You should see in the sidebar that timeDifference.hour‘s value is 1 and timeDifference.minute‘s value is 15.

Date addition and subtraction

plus minus dice

If you’re writing some kind of reminder app, you might want to be able to let the user say “give me a reminder in 10 days”, which means you’ll need to calculate what the date and time will be 10 days from now. Since we’re doing date addition with only one unit, we can perform this calculation by using NSCalendar‘s dateByAddingUnit method:

dateByAddingUnit expects the following parameters:

  • unit: The type of unit to be added to the date. We want to add days, so we’re setting this value to NSCalendarUnit.DayCalendarUnit.
  • value: The number of units to be added to the date. We want to know what the date will be 10 days from now, so we set this to 10.
  • toDate: The date to which we’ll be adding units. We want to add 10 days to today, so we set this to a new NSDate (remember, instantiating an NSDate object without parameters creates an instance that refers to the current date and time).
  • options: In most cases, you’ll want to set this to nil.

I ran the code on January 28, 2015 at 11:29 p.m., so the resulting date stored in tenDaysFromNow is displayed in my playground’s sidebar as Feb 7, 2015, 11:29 PM.

I wanted to know what day of the week it would be 10 days from now, and which weekday of the month (the first, second, third…?) so I used the version of NSCalendar‘s components method that takes a single date and use it to extract the weekday and weekdayOrdinal components from tenDaysFromNow. At the time I ran the code, tenDaysFromNowComponents.weekday‘s value was 7 (Saturday) and tenDaysFromNowComponents.weekdayOrdinal‘s value was 1 (meaning that it’s the first Saturday of the month).

Here’s another calculation: what was the date and time 3 days, 10 hours, 42 minutes, and 5 seconds ago? We’re doing date arithmetic with more than one kind of unit — days, hours, minutes, and seconds — so we need NSCalendar‘s dateByAddingComponents method instead:

dateByAddingComponents expects the following parameters:

  • comps: the date components that we want to add to the given date. Note that since we’re performing date subtraction, all the components are expressed as negative numbers.
  • toDate: The date from which we’ll be adding (or in this case, subtracting). We want to subtract from the current date and time, so we set this to a new NSDate object instantiated without parameters (which, as I’ve said before, gives an instance representing the current date and time).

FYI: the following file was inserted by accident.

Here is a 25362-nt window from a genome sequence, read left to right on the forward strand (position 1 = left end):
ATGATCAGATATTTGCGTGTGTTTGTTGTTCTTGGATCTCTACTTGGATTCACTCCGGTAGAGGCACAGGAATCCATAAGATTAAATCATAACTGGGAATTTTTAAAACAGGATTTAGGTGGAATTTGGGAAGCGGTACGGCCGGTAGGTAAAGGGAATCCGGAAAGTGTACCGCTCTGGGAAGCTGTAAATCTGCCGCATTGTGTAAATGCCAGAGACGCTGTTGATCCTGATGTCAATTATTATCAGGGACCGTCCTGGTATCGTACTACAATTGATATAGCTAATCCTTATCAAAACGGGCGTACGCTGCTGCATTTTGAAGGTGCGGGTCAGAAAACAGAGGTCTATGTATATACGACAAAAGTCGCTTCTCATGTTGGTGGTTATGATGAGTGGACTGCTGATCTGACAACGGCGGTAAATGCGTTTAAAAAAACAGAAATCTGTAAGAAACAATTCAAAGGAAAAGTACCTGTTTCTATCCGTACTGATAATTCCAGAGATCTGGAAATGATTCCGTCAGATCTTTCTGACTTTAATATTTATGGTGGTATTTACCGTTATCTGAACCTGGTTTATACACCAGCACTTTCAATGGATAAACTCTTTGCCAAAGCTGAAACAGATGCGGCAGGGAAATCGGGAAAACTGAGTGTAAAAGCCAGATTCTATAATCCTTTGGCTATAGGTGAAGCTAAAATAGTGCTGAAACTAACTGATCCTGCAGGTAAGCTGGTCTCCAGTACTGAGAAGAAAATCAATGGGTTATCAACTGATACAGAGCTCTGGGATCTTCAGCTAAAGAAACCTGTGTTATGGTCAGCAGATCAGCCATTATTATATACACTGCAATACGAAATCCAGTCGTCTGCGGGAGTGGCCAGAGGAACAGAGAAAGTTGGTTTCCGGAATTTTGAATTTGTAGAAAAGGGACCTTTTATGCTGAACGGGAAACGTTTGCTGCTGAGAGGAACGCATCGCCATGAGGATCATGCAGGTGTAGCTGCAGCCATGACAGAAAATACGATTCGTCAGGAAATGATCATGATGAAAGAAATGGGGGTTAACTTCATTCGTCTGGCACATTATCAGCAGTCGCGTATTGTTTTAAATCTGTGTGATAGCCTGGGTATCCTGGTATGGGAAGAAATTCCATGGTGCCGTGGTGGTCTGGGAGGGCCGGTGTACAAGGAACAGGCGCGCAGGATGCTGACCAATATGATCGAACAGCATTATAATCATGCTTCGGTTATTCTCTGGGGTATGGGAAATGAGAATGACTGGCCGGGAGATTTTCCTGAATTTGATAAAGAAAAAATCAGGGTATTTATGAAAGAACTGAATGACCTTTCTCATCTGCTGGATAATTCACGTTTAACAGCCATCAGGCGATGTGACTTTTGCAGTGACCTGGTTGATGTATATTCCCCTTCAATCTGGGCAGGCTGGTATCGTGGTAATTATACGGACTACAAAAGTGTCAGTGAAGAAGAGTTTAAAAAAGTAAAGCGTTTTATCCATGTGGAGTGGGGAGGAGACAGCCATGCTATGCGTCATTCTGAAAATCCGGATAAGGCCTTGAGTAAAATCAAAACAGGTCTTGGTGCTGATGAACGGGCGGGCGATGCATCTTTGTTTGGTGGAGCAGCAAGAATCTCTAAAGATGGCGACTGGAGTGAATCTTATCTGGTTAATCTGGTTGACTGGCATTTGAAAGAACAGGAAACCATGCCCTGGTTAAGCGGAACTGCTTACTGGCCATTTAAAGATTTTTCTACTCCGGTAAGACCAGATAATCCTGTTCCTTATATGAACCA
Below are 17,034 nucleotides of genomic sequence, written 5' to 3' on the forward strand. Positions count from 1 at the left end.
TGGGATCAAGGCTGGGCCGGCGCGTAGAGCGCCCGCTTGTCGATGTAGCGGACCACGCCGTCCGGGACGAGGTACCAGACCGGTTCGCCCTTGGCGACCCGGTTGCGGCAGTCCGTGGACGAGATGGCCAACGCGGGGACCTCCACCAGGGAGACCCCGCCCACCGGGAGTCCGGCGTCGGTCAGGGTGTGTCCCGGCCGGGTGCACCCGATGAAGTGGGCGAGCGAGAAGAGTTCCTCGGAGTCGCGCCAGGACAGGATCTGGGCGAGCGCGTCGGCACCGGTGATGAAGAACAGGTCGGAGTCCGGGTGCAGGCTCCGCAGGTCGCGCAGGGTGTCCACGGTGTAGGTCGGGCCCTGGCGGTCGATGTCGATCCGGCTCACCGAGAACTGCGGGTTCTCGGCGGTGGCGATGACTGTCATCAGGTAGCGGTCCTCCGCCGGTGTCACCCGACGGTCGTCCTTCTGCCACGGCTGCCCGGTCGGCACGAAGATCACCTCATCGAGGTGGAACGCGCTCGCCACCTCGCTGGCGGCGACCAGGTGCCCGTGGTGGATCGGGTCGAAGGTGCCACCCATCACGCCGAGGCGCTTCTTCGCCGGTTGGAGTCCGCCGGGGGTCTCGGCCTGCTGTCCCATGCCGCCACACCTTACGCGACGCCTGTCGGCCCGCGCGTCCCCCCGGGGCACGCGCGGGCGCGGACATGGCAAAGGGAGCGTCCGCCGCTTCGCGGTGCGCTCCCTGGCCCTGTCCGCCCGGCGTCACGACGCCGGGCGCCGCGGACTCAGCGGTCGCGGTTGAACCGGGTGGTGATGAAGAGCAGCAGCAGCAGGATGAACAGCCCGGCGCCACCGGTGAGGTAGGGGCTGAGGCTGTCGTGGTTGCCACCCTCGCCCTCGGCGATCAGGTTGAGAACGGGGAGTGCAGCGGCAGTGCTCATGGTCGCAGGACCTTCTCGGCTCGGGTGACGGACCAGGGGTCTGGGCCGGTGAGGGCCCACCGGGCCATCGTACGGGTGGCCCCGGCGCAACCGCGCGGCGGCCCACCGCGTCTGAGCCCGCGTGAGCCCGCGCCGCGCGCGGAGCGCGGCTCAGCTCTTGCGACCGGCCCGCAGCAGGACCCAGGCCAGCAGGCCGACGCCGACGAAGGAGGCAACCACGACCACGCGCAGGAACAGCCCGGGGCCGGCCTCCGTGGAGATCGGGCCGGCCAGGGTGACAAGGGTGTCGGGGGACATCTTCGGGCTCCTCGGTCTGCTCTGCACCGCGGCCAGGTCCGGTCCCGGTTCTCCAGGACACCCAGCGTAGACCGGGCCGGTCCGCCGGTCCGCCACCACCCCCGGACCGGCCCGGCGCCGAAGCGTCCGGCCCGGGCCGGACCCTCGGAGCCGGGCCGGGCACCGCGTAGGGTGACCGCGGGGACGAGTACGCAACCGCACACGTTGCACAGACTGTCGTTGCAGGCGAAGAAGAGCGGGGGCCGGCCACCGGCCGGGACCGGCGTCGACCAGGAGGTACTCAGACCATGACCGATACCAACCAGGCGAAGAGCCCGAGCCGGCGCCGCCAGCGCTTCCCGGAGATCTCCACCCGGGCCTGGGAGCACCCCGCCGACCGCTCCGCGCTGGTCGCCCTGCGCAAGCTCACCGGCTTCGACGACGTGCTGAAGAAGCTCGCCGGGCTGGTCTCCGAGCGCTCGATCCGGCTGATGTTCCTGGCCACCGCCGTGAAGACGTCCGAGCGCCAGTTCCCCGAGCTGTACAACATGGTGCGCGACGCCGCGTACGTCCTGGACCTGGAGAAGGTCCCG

• options: In most cases, you’ll want to set this to nil.

I ran the code on January 28, 2015 at 11:52 p.m., so the resulting date stored in then is displayed in my playground’s sidebar as Jan 25, 2015, 1:10 PM.

In closing

In this article, we covered:

  • Comparing two dates to see which one is the earlier on and which is the later one,
  • finding out how far apart two dates are, and
  • adding and subtracting from dates.

In the next installment, we’ll a closer look at date calculations and see some convenience methods that make date and time calculations simpler.

{ 1 comment }

Apple’s astonishing quarter

the most profitable quarter ever
Yesterday, which also happened to be the fifth anniversary of Steve Jobs’ iPad announcement…

Apple posted the financial results for their fiscal first quarter of 2015, in which they made a net profit of $18 billion. That’s not just a record for Apple, but for any company, any time in human history. The previous record-holder was the Russian firm Gazprom, the world’s largest extractor of natural gas.

The insanely popular iPhone 6 and 6 Plus carried the company, who sold nearly 75 million iPhones (in previous quarters, they had yet to surpass the 60 million mark, never mind 70 million), a 46% increase from the same quarter in the preceding year. “Greater China” — Apple’s term for the area comprising mainland China, Hong Kong, and Taiwan — helped push Apple over the top. They accounted for $16 billion of the nearly $75 billion revenue for Q1 2015.

This success in China comes at a cost to Samsung, whose market share in the Middle Kingdom is dropping. There’s a good summary of this situation in Bloomberg Business’ article, Apple Learns What Samsung Forgot: How to Sell Phones in China.

If there’s a cloud in all this silver lining, it’s iPad sales, which dropped to 21.4 million, a decrease of 21% year over year. In Wired’s article, How the iPad Went From Massive to ‘Meh’ in 5 Short Years, it’s noted that the iPad lives in that zone between smartphone and laptop, a gap that’s being closed by larger phones and thinner, lighter laptops.

Samsung: Speaking of earnings reports…

samsung q4 2014 report
Samsung will release its 4Q 2014 earnings report on Thursday morning in Seoul (in the UTC+0900 time zone, 14 hours ahead of North America’s Eastern Time), before markets open. According to the Wall Street Journal, here’s what we should expect:

  • Net profit: 4.5 trillion won ($4.2 billion)
  • Revenue: 52 trillion won ($48.3 billion)
  • Mobile: operating profit down 65% from the same time during the previous year, shipped 10 million fewer units as well
  • Chips: a 40% rise in profit, and increased production of mobile processors for both their devices and Apple’s

BlackBerry’s modest proposal

blackberry free market